The Diocese of Rockville Centre, which represents all Roman Catholic churches on Long Island, announced a program on Monday to assist those who were abused by priests to seek financial compensation.
“With this program we are making a major commitment to the ongoing healing of survivors of acts of child sexual abuse committed by clergy,” Bishop John O. Barres said in a statement.
The Independent Reconciliation and Compensation Program will be administered by Kenneth Feinberg, who has led compensation plans for victims of the Sept. 11 attacks and the BP oil spill with his colleague, Camille Biros. The pair also handled a similar program that compensated victims for the Archdiocese of New York and the Diocese of Brooklyn.
“I wish to thank Mr. Feinberg and Ms. Biros for taking this assignment,” Barres said. “I have pledged to them that the diocese will respect and honor any decision they make regarding compensation for those who suffered abuse by a member of the clergy of this diocese.”
There will also be an oversight committee to supervise the implementation of the program. According to the diocese, the program will be funded through investment returns and insurance programs.
The program will be instituted in two phases, the first of which began on Monday. During Phase I, Feinberg and Biros will work with individuals who have previously claimed abuse by the Diocese of Rockville Centre priests or deacons. These accusations will be sent to the local district attorney and reviewed by the diocese’s independent investigators.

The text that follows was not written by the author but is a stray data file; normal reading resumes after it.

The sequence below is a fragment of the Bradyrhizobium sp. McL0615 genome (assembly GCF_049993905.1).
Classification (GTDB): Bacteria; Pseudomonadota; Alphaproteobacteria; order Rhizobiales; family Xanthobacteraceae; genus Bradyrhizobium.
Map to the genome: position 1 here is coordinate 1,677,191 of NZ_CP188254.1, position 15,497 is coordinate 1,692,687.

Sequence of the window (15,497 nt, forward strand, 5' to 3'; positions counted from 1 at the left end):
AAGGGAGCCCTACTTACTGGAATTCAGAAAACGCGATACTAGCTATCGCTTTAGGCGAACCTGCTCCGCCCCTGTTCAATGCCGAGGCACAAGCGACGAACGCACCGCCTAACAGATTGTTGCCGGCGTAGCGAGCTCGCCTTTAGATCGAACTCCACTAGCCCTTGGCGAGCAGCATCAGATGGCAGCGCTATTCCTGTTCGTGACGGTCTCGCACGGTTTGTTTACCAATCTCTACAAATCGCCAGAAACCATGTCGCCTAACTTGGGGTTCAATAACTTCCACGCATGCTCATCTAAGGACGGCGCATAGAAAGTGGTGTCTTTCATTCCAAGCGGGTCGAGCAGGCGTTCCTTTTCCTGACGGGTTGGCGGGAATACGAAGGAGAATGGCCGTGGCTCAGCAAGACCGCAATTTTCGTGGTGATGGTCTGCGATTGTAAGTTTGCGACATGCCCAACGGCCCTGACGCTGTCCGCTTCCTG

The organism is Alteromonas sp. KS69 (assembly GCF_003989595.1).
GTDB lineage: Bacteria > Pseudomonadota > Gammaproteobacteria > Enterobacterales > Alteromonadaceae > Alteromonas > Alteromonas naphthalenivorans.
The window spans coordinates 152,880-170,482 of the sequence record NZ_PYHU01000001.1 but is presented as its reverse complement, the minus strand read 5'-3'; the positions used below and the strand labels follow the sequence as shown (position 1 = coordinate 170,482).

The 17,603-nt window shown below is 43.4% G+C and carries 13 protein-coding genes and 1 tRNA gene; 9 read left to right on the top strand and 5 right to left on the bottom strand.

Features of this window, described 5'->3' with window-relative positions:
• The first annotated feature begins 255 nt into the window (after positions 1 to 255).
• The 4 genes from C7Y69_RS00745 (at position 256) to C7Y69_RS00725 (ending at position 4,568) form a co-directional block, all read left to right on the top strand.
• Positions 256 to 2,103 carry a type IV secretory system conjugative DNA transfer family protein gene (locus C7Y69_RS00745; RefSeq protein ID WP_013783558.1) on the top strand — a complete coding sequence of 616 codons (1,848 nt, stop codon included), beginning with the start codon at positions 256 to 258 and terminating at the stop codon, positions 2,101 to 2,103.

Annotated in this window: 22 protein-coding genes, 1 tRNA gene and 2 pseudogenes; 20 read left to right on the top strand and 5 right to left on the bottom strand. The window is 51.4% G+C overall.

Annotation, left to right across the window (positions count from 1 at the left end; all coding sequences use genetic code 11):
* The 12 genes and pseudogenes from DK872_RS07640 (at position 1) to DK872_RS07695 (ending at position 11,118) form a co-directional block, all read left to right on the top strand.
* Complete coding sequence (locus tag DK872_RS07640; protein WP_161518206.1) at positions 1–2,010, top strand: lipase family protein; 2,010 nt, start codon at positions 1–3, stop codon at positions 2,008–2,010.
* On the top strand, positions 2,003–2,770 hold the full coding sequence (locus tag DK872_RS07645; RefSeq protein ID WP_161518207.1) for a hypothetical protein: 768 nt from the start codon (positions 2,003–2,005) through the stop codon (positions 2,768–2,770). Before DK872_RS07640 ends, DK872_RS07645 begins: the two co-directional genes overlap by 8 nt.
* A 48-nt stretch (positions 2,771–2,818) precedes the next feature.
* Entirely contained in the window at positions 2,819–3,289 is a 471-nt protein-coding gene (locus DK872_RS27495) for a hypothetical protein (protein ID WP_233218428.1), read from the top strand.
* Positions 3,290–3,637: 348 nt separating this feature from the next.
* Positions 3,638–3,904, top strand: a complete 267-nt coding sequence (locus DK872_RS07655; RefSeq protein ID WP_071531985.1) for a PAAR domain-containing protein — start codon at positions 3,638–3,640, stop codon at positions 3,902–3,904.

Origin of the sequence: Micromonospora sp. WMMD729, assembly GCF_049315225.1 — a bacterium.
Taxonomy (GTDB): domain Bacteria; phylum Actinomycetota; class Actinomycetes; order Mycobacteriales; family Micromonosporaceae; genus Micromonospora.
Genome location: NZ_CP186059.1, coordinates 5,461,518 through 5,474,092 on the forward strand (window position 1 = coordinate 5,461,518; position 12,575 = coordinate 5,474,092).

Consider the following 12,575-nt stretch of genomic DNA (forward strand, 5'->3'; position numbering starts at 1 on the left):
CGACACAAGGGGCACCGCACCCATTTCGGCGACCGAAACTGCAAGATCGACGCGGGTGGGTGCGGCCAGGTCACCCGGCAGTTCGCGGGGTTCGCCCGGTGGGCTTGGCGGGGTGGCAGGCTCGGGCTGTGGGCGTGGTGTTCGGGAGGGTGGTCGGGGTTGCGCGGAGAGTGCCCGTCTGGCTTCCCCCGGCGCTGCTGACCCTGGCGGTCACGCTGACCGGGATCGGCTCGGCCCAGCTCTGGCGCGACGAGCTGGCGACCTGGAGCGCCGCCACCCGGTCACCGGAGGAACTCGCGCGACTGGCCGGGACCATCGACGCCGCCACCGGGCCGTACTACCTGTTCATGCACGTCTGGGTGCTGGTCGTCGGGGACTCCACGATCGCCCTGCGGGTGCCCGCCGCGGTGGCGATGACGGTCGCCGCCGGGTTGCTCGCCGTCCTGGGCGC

The diocese did not say how many individuals have claimed abuse.
Phase II will look into any new accusations. The diocese expects to start this phase in January.
An attorney working with abuse victims, Jerry Kristal of Lawyers Helping Survivors of Child Sex Abuse, said the statute of limitations in New York is five years after the victim turns 18. He said that many victims struggle to come to terms with their abuse until they are much older.
“Because of the psychological trauma, it is very difficult for people to come forward,” he said. “All of [the victims] are in their 40s, 50s, 60s and 70s.”
Kristal said the best thing to do for the victims would be for the state to extend the statute of limitations or to open a window for claims to be filed. New York considered this last summer, when a bill that would have given abuse victims a longer window to bring civil or criminal cases passed the Assembly. The bill had the backing of Gov. Andrew Cuomo but failed to pass in the Senate before the legislative session ended in June.
“Unfortunately, right now the New York statute of limitations is one of the most antiquated laws in the country,” Kristal said. “It’s a shame.”
The compensation program opens an avenue for abuse victims to come forward, which Kristal agreed is a good thing. But any person who receives compensation from the diocese forfeits the right to sue.
“A person has to decide, do I accept this offer which is better than nothing?” he said. “When you dangle money in front of people, it’s hard to turn that down. It’s really a sad situation.”